Justice Minister Given Lubinda has proposed that the African Union (AU) should come up with stern and practical measures to deal with leaders who breach human rights of citizens in their respective countries.
And All People’s Congress (APC) leader Nason Msoni has welcomed Lubinda’s recommendation, saying leaders whose hands are soiled must not be allowed to champion the cause of the Continental body.
Speaking when launched the Africa Governance and Targeted Review of the Africa Peer Review Mechanism (APRM) on behalf of President Edgar Lungu in Livingstone, Thursday, Lubinda said leaders that breached human rights in their own countries should not be given an opportunity to chair the AU.
“The United Nations has gradually expanded the human rights law to encompass specific standards for women, children, persons with disabilities, minorities and other vulnerable groups, who now possess rights that protect them from discrimination that had long been common in many societies. Values and principles enshrined in ratified documents must be respected and made practical. For example, a leader accused of ignoring attacks against foreign nationals in their country must not be allowed to chair sub-regional organisations or the African Union,” said Lubinda, according to a statement issued by First Secretary for Press and Tourism at the Zambian Mission in Ethiopia Inutu Mwanza.
And supporting Lubinda’s recommendation in a separate statement, Msoni hoped that other nations would also adopt a similar position in the furtherance of the objectives of the AU.
“We wholeheartedly and in truth welcome the statement issued by the Zambian Justice Minister, Mr Given Lubinda, to debar African leaders who violate human rights with impunity in their respective countries from being allowed to chair the continental body and we think that this is progressive. We think that statement should be supported by all progressive governments and citizens likewise across Africa. Leaders whose hands are so swelled cannot be seen to be in the forefront championing the cause of the continental body,” stated Msoni.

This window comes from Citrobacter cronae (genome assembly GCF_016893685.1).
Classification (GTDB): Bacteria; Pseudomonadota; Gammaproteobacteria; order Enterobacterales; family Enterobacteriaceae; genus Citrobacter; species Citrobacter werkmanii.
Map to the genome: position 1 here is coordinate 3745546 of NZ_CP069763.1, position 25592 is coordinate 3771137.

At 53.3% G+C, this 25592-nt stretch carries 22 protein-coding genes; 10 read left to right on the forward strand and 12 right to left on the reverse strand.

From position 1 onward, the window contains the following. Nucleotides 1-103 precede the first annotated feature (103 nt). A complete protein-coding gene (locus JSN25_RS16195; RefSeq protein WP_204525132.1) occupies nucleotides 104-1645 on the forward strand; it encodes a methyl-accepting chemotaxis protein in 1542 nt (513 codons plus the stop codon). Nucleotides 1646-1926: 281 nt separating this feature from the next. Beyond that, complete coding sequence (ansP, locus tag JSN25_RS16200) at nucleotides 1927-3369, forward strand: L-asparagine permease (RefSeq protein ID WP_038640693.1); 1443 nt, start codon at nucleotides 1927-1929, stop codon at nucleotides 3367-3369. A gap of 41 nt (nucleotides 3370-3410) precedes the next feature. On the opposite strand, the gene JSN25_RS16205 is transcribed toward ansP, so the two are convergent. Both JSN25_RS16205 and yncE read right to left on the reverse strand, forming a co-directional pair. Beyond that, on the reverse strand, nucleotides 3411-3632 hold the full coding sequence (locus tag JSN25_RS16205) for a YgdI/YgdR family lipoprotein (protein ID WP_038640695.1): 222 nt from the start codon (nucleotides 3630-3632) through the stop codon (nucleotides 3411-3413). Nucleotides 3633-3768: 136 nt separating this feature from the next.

“We think that this is shameful to all concerned and invariably this is what brings the continental body into disrepute and ridicule from the international community for the obvious reasons that human rights are universal and there is no other definition for human rights, and human rights must be viewed in their proper context, using the same universal prism and nothing less. To this end, we welcome the statement with both hands in the interim and we hope that other nations will adopt this similar position in the furtherance of the objectives of the AU.”
The APRM is an African self-assessment and self-monitoring mechanism by participating states to strengthen democratic institutions and promote good governance.
It is also a governance tool to promote democracy, political and corporate governance.
Others present at the APRM included Zambia’s Ambassador to Ethiopia and Permanent Representative to the AU Emmanuel Mwamba, Southern Province Minister, Edify Hamukale, APRM Chief Executive Officer, Prof. Eddy Maloka and delegates from across AU member states.